Former STU student wins lieutenant-governor’s award

Former St. Thomas University student Wayne Curtis began his writing career while working in Ontario factories General Motors and Kimberly Clark. While there, he wrote letters to his girlfriend who lived in Blackville, Miramichi.

When other workers in the factory’s boarding house noticed Curtis was writing these letters, he said they admired his work and asked him to write to their girlfriends too.

50 to 60 years and 19 novels later, he’s won the New Brunswick Lieutenant Governor’s Award for Literary Arts for his excellence in and contribution to the arts in the province.

“I think the lieutenant-governor’s award, because this is where I live, was the most valuable to me,” said Curtis.

He said it was a “beautiful feeling” to be recognized by his peers.

Curtis, 76, won the award on Nov. 4.

Curtis has written extensively about the province and its wildlife. His resume also includes several newspaper and magazine articles, seven collections of short stories, eight essays and a book of poetry.

Curtis writes about New Brunswick because he grew up in Miramichi, so it makes sense to write fictional stories about real events he’s experienced.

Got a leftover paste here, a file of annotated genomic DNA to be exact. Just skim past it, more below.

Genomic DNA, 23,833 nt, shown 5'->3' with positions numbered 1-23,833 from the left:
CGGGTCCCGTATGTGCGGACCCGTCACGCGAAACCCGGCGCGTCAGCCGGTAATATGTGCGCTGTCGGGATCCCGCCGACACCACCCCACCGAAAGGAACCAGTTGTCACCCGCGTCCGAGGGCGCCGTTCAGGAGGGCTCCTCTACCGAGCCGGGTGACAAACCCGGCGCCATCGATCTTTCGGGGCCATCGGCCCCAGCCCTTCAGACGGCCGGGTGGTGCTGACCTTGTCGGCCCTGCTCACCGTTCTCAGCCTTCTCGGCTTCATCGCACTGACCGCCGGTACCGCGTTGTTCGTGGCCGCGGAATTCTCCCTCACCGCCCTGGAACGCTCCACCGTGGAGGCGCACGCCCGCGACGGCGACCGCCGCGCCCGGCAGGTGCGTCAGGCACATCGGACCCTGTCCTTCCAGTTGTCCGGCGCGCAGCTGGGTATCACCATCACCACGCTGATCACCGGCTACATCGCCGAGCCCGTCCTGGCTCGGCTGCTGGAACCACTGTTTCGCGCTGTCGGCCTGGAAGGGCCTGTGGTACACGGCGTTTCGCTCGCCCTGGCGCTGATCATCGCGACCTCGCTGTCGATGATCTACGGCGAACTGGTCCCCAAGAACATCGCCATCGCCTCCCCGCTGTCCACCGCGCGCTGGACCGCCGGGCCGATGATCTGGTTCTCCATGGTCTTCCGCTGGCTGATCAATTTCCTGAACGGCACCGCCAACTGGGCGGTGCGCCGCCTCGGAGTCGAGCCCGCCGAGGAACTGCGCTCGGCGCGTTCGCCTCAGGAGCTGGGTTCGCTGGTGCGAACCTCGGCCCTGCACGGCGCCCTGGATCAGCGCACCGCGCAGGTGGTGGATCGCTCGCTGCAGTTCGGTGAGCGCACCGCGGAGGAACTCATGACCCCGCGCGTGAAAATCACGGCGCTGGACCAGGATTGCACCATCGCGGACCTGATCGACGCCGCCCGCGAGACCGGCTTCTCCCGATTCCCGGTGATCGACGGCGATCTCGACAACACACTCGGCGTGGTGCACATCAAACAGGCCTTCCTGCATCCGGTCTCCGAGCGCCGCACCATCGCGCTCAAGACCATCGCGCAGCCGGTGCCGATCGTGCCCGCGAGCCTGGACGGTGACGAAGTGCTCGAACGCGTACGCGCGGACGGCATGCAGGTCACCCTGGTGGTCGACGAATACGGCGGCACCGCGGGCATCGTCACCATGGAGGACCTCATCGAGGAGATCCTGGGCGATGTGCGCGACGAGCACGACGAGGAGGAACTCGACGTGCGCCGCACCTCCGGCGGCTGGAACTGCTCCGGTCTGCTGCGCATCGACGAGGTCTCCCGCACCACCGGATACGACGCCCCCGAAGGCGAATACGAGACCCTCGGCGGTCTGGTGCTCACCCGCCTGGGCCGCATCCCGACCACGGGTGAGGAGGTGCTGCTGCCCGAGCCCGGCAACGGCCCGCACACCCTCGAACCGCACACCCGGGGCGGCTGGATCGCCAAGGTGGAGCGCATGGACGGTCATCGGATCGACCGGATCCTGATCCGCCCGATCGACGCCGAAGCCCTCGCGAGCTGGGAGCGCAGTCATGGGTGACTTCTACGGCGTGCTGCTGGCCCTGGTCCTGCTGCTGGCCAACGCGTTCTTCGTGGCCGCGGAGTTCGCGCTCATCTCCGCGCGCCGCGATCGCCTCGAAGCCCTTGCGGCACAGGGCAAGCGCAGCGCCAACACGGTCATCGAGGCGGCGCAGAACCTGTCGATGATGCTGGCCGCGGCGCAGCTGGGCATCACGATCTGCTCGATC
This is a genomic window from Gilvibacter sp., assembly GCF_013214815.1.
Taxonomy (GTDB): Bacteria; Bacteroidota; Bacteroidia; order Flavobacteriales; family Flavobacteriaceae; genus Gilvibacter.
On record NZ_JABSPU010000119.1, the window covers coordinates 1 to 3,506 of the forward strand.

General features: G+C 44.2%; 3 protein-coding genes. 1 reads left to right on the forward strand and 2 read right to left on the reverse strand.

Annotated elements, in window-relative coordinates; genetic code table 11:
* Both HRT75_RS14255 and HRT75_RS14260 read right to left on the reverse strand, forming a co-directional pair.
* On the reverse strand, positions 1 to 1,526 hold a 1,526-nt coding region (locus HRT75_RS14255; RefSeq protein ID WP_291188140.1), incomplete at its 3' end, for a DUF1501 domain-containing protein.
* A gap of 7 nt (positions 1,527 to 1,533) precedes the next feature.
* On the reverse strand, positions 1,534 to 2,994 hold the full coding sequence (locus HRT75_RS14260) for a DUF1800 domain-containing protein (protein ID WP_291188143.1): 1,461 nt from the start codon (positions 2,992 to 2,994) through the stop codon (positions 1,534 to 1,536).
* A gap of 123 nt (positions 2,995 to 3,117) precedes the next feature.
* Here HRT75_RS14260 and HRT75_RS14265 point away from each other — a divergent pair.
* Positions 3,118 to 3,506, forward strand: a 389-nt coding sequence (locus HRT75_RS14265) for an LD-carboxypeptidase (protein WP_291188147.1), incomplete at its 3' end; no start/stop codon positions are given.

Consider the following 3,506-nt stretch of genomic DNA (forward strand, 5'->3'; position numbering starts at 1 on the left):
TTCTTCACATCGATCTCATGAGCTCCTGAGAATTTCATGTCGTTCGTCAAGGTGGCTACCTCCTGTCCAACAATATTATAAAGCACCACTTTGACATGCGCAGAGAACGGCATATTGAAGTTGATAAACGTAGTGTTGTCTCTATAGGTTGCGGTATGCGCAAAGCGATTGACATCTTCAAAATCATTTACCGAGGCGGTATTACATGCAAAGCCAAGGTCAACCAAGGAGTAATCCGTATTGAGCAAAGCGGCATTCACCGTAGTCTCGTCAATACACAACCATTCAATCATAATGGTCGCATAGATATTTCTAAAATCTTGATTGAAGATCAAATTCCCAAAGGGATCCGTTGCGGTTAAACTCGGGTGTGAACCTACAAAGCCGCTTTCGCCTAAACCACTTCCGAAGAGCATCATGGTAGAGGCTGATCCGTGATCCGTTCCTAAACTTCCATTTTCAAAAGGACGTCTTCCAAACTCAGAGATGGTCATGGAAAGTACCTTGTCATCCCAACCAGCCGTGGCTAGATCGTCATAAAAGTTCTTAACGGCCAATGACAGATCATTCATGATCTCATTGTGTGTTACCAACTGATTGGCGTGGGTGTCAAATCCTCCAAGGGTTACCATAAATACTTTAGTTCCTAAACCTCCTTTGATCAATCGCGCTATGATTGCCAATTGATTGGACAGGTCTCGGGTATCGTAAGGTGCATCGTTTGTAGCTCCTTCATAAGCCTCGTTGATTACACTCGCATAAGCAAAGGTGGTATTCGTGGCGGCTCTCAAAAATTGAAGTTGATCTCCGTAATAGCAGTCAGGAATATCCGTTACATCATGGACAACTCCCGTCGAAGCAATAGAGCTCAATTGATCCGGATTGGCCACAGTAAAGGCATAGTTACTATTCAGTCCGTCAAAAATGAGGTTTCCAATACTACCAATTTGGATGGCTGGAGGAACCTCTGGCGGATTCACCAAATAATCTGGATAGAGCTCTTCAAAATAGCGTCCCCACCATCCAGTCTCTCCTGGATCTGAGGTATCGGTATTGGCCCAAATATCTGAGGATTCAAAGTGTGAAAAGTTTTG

Curtis’ most recent book called Fishing the High Country is about the Miramichi river. It shares stories about the river communities’ way of life and culture. The book was published by Goose Lane Editions, Canada’s oldest independent publisher.

Curtis quit school in Grade 10 to help his father raise a family and take care of their farm in Keenan, Miramichi.

He later worked in factories and sent the money he made there home to his family. He started writing short stories for magazines for a bit more money.

Curtis soon realized that if he wanted to pursue writing professionally, he would have to go back to school. He got his GED in 1975 and then enrolled at STU part-time for eight years until he was no longer able to afford classes.

In the spring of 2005, Curtis received an Honorary Doctorate of Letters from St. Thomas University. 

“That was a great reward for me, I was very grateful, and I always praise St. Thomas for that reason.”

Susanne Alexander, the publisher of Fishing the High Country at Goose Lane Editions, said in an email that Curtis is one of New Brunswick’s hidden talents and one of their finest lyrical essayists.

“New Brunswick rightly recognized one of its own … over time, Wayne Curtis returned time and time again to the Miramichi, writing about the siren call of this place and those who are drawn to it.”

Curtis said out of all the books he’s written, One Indian Summer is his favourite. He wrote it in less-than-ideal conditionsexperiencing marital problems and the loss of his house through the divorce. The book looks at the family farm and the deterioration of it in the 1950s.

Now residing in Fredericton, Curtis has been writing for 60 years, his favourite genre being short stories, mostly about his hometown surroundings.

He said writing makes him feel whole.

“When I’m not writing, I feel that time is wasting. I want to tell all this stuff before it’s lost forever because I feel if I don’t write it, I don’t know who else will.”

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